Ann loves to write poetry and stories. Current poetry on Nature, Travel & beyond, including varied poetic structures.
Ravenscar sits between Scarborough and Whitby on the east coast of Yorkshire, in the north of England. The name derives from Ravensker, the rock of the raven, from the Viking word 'sker'. Other similar names are Ravenseat in Swaledale, the seat or hill of the raven and Ravenglass in Cumbria, taken from the Celtic ‘Rann Glas’ meaning the part share of land belonging to someone called Glas. Much of the English language derives from Scandinavian and Celtic influence.
These two poems are inspired by the unusual story of this town, described below.
Ravenscar and its place on the Map
Raven & Rose
Raven on rock-scar way above stormy Sea,
surveying foam-decked Air, Fret moving in, stealthy.
Watching Raven, seeped hair clamped on brow,
sits Rose, black-cloaked, claw-fingers clasping rounded
head of cane, ebony eyes searching mist now,
for what? - memories of unreachable sounds.
Voices promising a place to live, play, rest; home at last.
But Voices faded, broken promises like Frets
passing out to sea on the tide. Rose’s death came fast.
Black Raven on rock, Black Rose on Fret, both rose to meet the mist,
drifted out as One above stormy Sea and Surf,
away from earthly Scar.
The Town that Never Was, that’s what they say today.
Great idea, eh? - resort above the cliff-tops, miles away!
Sharp descent, steep steps, slip-slap o’er even sharper rocks,
to reach the beach - at last soft sand? - oh no, what a shock!
Rocks, rock-pools 'twixt the slime of algae left by tide and time.
Whose bright idea was this to build resort sublime?
Great panoramas of sky and mist, a grid of houses paid for,
conveyance proof with bills of sale - the land just sits, no doors
waiting to welcome, roads to guide them, just drains to take the rain
from grass-topped paths, some gateways, all prepared in vain.
Flawed vision, lack of money, no chance of having fun.
Instead a let down clientèle, bosses on the run.
The likes of Rose had no redress, no sun and fun and lollies,
just bare land, views of grass and scrub, a legacy of folly.
- scar: a high rock
- fret: a sea mist, coming and going swiftly
- folly: i) a building constructed for fun, on a whim; ii) silliness
- 'twixt' - or betwixt, used to mean involving two things (between two); 'twice' has the same derivative; also a general archaic word for 'between'
Why 'The Town that Never Was'?
Ravenscar is a lone village built on spectacular cliffs. Victorian developers devised big plans for the village to rival Scarborough and Whitby, wanting to turn it into a popular resort. It had a costal train line, bracing air and panoramic views.
A North Eastern Railway poster billed it as 'Twixt moors and sea, midway between Scarborough and Whitby' with a 'Magnificent Undercliff and Hanging Gardens', claiming that it was the 'most bracing health resort on the east coast, 600 feet above sea level'.
The fact that it was 600 feet above the sea, atop a steep cliff and that there was no sandy beach, all added to its failure as the new resort. A set of steps was built down the cliff but they were not easy to negotiate. Who would want to buy a plot in such a position? A good view, yes, but that's all!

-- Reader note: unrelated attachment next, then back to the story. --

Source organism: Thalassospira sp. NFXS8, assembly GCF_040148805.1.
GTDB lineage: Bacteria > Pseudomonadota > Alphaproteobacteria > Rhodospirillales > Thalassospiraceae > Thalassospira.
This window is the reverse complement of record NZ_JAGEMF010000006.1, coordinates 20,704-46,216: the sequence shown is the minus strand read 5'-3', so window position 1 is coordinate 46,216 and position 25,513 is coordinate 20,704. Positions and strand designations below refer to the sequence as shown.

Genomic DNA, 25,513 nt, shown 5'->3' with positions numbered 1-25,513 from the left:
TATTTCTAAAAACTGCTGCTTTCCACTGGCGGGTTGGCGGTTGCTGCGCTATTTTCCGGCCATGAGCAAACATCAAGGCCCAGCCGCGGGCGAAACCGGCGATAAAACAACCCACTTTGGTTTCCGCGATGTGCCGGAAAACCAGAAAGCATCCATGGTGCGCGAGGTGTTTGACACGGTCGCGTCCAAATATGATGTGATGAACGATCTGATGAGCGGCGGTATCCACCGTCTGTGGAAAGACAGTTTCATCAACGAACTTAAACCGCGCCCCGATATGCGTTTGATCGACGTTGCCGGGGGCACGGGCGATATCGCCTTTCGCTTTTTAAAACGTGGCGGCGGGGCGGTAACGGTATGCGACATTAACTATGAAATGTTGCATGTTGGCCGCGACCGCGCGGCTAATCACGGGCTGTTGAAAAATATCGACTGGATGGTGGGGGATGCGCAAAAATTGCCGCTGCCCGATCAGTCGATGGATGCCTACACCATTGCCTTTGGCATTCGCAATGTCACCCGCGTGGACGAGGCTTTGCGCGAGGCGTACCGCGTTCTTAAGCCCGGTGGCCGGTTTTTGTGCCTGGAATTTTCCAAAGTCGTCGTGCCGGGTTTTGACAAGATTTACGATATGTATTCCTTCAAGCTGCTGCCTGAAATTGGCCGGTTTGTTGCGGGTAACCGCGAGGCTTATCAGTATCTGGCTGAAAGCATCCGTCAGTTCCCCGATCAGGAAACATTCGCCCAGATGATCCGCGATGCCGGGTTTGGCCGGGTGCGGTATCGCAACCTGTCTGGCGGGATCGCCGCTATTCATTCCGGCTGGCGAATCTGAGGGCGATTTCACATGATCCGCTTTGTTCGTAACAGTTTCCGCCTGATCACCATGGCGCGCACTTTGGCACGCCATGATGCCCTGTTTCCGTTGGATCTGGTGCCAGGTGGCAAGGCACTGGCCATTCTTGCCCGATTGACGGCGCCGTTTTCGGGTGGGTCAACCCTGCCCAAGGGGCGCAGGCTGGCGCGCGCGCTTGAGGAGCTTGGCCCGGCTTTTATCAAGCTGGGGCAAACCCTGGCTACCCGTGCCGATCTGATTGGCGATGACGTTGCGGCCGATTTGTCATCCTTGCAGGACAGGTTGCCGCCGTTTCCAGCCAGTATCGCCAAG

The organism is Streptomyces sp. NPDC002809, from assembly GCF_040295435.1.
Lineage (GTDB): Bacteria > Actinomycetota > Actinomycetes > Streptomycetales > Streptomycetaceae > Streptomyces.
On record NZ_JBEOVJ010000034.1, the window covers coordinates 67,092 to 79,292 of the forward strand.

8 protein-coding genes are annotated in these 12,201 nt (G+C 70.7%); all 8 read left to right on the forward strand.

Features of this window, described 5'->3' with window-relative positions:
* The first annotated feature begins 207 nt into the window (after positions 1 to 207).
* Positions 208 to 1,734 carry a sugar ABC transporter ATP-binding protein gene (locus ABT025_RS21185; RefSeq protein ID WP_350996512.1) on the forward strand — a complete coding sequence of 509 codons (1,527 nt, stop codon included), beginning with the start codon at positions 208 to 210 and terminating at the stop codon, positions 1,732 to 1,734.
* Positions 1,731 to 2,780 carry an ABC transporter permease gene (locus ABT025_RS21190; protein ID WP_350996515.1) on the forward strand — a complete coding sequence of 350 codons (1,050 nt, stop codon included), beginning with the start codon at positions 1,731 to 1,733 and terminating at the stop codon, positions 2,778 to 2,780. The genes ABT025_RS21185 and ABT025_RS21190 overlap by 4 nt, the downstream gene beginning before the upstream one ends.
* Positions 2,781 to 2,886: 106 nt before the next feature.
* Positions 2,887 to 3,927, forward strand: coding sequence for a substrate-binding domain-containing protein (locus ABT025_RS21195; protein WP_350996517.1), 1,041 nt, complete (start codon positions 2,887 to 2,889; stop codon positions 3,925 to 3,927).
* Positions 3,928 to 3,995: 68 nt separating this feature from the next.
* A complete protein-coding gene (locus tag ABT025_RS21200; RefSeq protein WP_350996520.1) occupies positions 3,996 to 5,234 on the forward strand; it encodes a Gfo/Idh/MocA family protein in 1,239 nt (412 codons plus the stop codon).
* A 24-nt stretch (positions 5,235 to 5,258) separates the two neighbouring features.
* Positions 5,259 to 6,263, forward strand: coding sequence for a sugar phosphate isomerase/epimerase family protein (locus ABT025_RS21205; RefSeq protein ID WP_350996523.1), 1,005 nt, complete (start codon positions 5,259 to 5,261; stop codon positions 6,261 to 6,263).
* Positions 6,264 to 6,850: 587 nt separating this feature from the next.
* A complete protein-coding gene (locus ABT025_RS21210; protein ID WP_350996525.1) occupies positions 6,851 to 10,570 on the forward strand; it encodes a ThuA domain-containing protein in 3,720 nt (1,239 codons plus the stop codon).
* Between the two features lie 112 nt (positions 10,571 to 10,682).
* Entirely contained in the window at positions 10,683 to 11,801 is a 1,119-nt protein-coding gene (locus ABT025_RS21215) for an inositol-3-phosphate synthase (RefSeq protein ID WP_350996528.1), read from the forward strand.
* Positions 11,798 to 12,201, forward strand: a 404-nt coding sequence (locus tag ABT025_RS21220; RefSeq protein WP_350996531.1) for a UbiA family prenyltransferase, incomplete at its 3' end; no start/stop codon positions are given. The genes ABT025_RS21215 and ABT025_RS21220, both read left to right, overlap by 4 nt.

Plots were sold but apart from a few streets and buildings the resort never came to fruition, due to the development company going bankrupt. It was thus referred to as 'The Town That Never Was'. The railway line closed in the 1960s and all that remains is a dramatic headland with a clifttop hotel, amazing views in all directions, and several walking and cycling routes.
More about Ravenscar
Its history encompasses industrial heritage, a wartime radar site and rich coastal and countryside scenery.
The original settlement, Peak, was a simple farming hamlet. The 17th century brought industry to the coast and alum, used as a fixative for dyes in the textile industry, began to be extracted from the shale. At its height in the 18th century Peak Alum Works was a huge operation; remains of the quarries, shale tips and the factory buildings can still be seen.
Ravenscar was also the site of a World War II radar station, acting as part of a coastal defence system established in 1941.
There is a reinstated rocket post, once used in practice exercises by coastguards, as well as scenic walks taking in wonderful panoramas, clifftop meadows with abundant flora, and woodlands, farmland and ponds.
Fylingdales Moor rises above Ravenscar. It is a conservation area managed by the Hawk and Owl Trust, a haven for wildlife. You might be lucky enough to see a merlin, the UK’s smallest raptor, or a seal colony at the bottom of the cliffs. There are Bronze Age archeological remains on the moor. The local Clevedon Way is a popular walk, encompassing much of the above.
These are the largest of the raven species; the species is the genus ‘Corvus’. The only difference between ravens and crows is that ravens are larger.
There are several collective nouns for ravens, two of which are ‘an unkindness of ravens’ and ’a conspiracy of ravens’. This seems to reflect their apparent ferocity and their verbosity when roosting in great numbers. The terms are slightly less derogatory than the collective for crows - 'a murder'!
Conspiracy of Ravens?
Ravens at the Tower of London
There is a saying, a superstition, that the Tower of London and therefore the kingdom will fall if the six resident ravens ever leave. It is said that Charles II first required the ravens of the Tower to be protected.
Today, there are seven ravens at the Tower (maybe one's ageing and they need a spare!) - Hardey, Thor, Odin, Gwyllum, Cedric, Hugine and Munin, who live next to the Wakefield Tower. They consume 6 ounces of raw meat and bird formula biscuits soaked in blood each day.
Let's hope no one ever lets them out; we need all the luck we can get!
Don't Let them Go!
© 2018 Ann Carr